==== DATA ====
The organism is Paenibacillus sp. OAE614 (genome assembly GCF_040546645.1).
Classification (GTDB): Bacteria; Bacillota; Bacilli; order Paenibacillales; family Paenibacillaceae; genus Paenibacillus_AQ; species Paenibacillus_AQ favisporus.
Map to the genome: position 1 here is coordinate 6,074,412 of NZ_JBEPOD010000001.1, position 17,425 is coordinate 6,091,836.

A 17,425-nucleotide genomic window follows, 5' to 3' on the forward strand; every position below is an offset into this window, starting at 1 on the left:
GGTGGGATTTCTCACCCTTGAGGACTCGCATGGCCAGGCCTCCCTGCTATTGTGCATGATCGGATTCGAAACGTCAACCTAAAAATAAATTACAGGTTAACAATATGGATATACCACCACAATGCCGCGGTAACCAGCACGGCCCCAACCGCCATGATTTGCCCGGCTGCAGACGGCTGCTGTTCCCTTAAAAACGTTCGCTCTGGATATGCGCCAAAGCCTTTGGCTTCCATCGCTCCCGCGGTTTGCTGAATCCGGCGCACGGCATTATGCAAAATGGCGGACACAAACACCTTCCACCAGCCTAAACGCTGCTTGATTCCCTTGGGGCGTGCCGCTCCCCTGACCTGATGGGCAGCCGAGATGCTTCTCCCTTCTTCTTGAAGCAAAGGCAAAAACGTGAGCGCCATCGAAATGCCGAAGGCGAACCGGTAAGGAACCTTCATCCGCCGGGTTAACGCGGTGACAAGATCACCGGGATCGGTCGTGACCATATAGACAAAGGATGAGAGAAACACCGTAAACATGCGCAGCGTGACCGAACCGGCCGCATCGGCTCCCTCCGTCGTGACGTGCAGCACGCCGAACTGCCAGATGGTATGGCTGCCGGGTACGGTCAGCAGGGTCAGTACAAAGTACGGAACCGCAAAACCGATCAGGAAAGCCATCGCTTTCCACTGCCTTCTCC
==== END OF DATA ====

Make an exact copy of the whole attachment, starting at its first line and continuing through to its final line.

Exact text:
The organism is Paenibacillus sp. OAE614 (genome assembly GCF_040546645.1).
Classification (GTDB): Bacteria; Bacillota; Bacilli; order Paenibacillales; family Paenibacillaceae; genus Paenibacillus_AQ; species Paenibacillus_AQ favisporus.
Map to the genome: position 1 here is coordinate 6,074,412 of NZ_JBEPOD010000001.1, position 17,425 is coordinate 6,091,836.

A 17,425-nucleotide genomic window follows, 5' to 3' on the forward strand; every position below is an offset into this window, starting at 1 on the left:
GGTGGGATTTCTCACCCTTGAGGACTCGCATGGCCAGGCCTCCCTGCTATTGTGCATGATCGGATTCGAAACGTCAACCTAAAAATAAATTACAGGTTAACAATATGGATATACCACCACAATGCCGCGGTAACCAGCACGGCCCCAACCGCCATGATTTGCCCGGCTGCAGACGGCTGCTGTTCCCTTAAAAACGTTCGCTCTGGATATGCGCCAAAGCCTTTGGCTTCCATCGCTCCCGCGGTTTGCTGAATCCGGCGCACGGCATTATGCAAAATGGCGGACACAAACACCTTCCACCAGCCTAAACGCTGCTTGATTCCCTTGGGGCGTGCCGCTCCCCTGACCTGATGGGCAGCCGAGATGCTTCTCCCTTCTTCTTGAAGCAAAGGCAAAAACGTGAGCGCCATCGAAATGCCGAAGGCGAACCGGTAAGGAACCTTCATCCGCCGGGTTAACGCGGTGACAAGATCACCGGGATCGGTCGTGACCATATAGACAAAGGATGAGAGAAACACCGTAAACATGCGCAGCGTGACCGAACCGGCCGCATCGGCTCCCTCCGTCGTGACGTGCAGCACGCCGAACTGCCAGATGGTATGGCTGCCGGGTACGGTCAGCAGGGTCAGTACAAAGTACGGAACCGCAAAACCGATCAGGAAAGCCATCGCTTTCCACTGCCTTCTCC